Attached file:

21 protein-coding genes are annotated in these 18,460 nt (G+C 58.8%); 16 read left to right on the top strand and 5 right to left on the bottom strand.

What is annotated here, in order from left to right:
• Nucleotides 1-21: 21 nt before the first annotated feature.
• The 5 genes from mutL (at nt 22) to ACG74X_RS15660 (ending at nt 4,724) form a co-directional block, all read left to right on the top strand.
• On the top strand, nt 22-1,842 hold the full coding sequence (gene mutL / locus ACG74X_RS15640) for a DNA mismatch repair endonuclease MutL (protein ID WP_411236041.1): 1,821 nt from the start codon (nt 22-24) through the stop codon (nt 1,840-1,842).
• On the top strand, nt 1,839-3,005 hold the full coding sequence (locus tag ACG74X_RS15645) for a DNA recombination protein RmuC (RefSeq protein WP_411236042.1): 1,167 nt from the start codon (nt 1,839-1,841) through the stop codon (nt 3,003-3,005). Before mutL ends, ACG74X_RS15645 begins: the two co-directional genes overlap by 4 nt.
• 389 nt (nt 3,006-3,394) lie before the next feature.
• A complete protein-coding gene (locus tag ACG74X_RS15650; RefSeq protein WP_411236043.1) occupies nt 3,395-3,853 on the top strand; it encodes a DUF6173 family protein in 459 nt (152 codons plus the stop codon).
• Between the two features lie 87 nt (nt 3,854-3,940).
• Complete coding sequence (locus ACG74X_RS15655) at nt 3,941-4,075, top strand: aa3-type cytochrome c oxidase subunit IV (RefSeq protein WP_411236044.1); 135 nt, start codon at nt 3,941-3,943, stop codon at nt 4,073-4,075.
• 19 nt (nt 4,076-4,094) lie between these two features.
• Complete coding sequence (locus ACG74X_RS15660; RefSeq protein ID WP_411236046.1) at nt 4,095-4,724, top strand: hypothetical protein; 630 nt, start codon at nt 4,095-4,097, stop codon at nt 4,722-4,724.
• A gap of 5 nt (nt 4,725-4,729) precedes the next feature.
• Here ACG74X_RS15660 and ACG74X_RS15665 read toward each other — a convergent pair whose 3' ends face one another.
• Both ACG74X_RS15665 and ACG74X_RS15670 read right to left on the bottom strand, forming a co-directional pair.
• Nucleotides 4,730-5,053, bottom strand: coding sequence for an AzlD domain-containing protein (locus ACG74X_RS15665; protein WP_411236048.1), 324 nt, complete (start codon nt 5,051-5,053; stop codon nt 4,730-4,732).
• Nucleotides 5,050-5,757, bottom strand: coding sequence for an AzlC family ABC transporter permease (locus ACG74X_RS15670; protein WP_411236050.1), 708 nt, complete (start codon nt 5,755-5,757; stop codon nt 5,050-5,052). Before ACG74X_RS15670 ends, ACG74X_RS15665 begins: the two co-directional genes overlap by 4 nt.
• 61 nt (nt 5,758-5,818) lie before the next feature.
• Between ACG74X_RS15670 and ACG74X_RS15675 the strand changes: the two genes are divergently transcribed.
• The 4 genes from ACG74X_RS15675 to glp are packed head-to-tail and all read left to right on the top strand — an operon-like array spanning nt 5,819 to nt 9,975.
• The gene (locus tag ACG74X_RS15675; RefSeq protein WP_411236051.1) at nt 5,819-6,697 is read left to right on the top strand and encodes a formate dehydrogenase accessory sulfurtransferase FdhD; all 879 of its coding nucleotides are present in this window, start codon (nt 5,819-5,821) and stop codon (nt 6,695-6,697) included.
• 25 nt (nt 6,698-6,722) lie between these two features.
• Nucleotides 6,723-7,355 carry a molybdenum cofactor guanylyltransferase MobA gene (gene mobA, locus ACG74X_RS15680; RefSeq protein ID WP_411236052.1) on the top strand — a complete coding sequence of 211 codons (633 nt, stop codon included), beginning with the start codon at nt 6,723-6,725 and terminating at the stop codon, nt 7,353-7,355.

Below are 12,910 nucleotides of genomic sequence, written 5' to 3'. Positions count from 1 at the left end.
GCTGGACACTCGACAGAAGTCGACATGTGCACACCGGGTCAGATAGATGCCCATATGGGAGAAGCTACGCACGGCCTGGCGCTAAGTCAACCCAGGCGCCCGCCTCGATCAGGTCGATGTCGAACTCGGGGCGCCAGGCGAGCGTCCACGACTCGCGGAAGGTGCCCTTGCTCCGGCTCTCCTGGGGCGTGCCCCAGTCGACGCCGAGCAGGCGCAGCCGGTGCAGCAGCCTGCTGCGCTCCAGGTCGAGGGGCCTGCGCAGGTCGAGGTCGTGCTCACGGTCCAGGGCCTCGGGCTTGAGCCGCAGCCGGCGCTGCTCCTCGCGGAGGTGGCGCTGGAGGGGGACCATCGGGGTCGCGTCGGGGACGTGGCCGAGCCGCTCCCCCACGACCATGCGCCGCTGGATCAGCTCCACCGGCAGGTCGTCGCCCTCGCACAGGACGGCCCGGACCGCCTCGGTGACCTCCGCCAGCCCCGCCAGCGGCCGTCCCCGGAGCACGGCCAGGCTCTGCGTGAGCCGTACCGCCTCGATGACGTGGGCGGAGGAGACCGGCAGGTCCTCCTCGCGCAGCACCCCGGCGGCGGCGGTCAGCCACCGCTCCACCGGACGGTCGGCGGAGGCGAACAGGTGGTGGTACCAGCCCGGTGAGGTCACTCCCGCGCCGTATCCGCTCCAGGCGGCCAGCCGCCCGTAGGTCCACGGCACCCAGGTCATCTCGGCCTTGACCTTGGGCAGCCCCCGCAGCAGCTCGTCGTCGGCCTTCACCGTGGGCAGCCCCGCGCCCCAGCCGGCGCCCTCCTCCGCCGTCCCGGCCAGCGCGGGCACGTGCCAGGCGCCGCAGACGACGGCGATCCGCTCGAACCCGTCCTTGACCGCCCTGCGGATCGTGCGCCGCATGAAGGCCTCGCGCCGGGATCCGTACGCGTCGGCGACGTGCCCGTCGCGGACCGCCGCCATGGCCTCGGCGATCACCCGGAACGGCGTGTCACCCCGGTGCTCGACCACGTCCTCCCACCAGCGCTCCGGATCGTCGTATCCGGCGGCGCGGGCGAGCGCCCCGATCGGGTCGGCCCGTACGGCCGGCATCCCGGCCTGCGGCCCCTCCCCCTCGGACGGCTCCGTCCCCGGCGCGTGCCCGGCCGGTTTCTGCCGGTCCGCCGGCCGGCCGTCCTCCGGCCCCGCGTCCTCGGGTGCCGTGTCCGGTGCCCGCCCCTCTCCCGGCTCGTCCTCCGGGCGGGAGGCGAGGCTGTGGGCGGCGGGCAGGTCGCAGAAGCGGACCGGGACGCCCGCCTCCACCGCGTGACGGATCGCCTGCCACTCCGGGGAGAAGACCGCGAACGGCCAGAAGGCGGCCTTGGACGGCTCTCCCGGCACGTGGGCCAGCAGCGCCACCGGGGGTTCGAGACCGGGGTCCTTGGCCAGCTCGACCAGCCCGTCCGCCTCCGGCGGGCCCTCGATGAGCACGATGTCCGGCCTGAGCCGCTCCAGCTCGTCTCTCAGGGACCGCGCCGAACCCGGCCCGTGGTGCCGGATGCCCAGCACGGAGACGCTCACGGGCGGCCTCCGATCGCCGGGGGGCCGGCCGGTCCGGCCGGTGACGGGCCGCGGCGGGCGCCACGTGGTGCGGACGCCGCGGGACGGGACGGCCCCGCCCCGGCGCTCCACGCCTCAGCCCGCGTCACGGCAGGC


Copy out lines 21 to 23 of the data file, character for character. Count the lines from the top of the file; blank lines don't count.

• The gene (locus tag ACG74X_RS15675; RefSeq protein WP_411236051.1) at nt 5,819-6,697 is read left to right on the top strand and encodes a formate dehydrogenase accessory sulfurtransferase FdhD; all 879 of its coding nucleotides are present in this window, start codon (nt 5,819-5,821) and stop codon (nt 6,695-6,697) included.
• 25 nt (nt 6,698-6,722) lie between these two features.
• Nucleotides 6,723-7,355 carry a molybdenum cofactor guanylyltransferase MobA gene (gene mobA, locus ACG74X_RS15680; RefSeq protein ID WP_411236052.1) on the top strand — a complete coding sequence of 211 codons (633 nt, stop codon included), beginning with the start codon at nt 6,723-6,725 and terminating at the stop codon, nt 7,353-7,355.